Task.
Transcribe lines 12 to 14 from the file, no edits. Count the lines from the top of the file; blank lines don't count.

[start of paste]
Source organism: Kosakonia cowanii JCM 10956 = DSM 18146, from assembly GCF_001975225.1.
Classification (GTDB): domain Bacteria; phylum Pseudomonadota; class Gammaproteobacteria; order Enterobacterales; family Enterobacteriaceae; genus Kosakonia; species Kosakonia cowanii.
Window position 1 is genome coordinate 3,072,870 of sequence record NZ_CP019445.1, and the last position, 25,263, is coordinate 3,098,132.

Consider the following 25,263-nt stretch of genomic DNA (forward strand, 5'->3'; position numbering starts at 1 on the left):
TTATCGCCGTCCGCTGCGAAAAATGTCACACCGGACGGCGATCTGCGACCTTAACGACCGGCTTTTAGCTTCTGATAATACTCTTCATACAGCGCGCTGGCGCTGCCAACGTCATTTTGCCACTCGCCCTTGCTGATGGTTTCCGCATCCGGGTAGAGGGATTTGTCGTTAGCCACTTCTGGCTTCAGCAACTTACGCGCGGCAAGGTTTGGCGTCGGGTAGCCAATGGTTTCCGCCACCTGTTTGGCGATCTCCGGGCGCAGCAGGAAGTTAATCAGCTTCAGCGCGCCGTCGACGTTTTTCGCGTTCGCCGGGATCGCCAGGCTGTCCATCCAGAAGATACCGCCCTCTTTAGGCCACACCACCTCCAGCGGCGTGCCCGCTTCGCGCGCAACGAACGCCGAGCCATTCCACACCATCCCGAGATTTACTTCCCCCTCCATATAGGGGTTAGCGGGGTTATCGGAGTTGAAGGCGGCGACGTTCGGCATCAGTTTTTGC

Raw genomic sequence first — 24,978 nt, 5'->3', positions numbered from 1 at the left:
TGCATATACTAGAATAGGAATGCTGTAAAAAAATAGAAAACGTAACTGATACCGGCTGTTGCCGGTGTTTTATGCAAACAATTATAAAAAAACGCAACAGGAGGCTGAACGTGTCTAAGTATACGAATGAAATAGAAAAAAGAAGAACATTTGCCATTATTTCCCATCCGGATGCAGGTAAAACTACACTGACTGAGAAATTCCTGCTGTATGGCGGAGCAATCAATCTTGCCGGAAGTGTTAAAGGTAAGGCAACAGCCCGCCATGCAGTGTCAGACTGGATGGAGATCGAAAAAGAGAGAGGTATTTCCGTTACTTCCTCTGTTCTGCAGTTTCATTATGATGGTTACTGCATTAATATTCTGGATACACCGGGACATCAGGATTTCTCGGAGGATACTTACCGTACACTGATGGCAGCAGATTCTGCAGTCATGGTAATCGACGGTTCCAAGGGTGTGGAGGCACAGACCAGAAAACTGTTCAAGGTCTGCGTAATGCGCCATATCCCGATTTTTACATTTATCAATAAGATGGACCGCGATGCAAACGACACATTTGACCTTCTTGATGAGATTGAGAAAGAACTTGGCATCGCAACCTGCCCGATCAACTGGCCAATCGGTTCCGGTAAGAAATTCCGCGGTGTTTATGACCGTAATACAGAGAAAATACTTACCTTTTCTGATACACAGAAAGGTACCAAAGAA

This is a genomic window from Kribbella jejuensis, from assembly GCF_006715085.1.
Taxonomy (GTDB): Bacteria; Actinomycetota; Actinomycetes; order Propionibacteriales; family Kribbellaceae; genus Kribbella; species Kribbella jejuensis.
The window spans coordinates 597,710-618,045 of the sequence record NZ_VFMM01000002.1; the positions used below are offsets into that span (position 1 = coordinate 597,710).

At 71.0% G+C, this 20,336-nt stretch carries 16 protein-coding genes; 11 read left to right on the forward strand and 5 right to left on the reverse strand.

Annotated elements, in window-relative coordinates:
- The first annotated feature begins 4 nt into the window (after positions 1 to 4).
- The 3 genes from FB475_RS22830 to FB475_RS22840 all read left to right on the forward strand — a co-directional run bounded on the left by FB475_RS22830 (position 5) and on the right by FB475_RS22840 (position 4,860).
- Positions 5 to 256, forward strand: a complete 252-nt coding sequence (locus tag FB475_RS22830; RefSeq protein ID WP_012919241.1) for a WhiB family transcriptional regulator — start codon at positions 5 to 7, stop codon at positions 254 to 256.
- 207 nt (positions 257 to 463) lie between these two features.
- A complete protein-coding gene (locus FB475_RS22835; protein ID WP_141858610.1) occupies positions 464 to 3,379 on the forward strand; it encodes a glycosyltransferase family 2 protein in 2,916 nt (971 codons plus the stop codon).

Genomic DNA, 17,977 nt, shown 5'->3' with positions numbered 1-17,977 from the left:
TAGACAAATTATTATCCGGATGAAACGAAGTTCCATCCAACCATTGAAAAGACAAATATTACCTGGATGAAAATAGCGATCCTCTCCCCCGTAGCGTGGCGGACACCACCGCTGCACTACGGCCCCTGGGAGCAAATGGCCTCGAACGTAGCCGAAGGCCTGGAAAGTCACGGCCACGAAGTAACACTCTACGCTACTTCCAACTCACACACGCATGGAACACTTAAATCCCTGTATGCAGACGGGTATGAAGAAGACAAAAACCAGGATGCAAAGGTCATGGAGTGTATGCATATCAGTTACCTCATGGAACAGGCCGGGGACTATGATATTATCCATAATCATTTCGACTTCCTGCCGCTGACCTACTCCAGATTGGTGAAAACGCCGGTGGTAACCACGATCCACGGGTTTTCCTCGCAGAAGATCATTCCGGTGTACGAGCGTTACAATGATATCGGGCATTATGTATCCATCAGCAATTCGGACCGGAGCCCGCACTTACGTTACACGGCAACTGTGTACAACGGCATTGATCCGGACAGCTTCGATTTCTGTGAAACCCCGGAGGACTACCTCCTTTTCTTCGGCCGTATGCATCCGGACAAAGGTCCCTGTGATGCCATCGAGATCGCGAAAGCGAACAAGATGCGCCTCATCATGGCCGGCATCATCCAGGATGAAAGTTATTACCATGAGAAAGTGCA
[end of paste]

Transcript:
Annotated elements, in window-relative coordinates:
- The first annotated feature begins 4 nt into the window (after positions 1 to 4).
- The 3 genes from FB475_RS22830 to FB475_RS22840 all read left to right on the forward strand — a co-directional run bounded on the left by FB475_RS22830 (position 5) and on the right by FB475_RS22840 (position 4,860).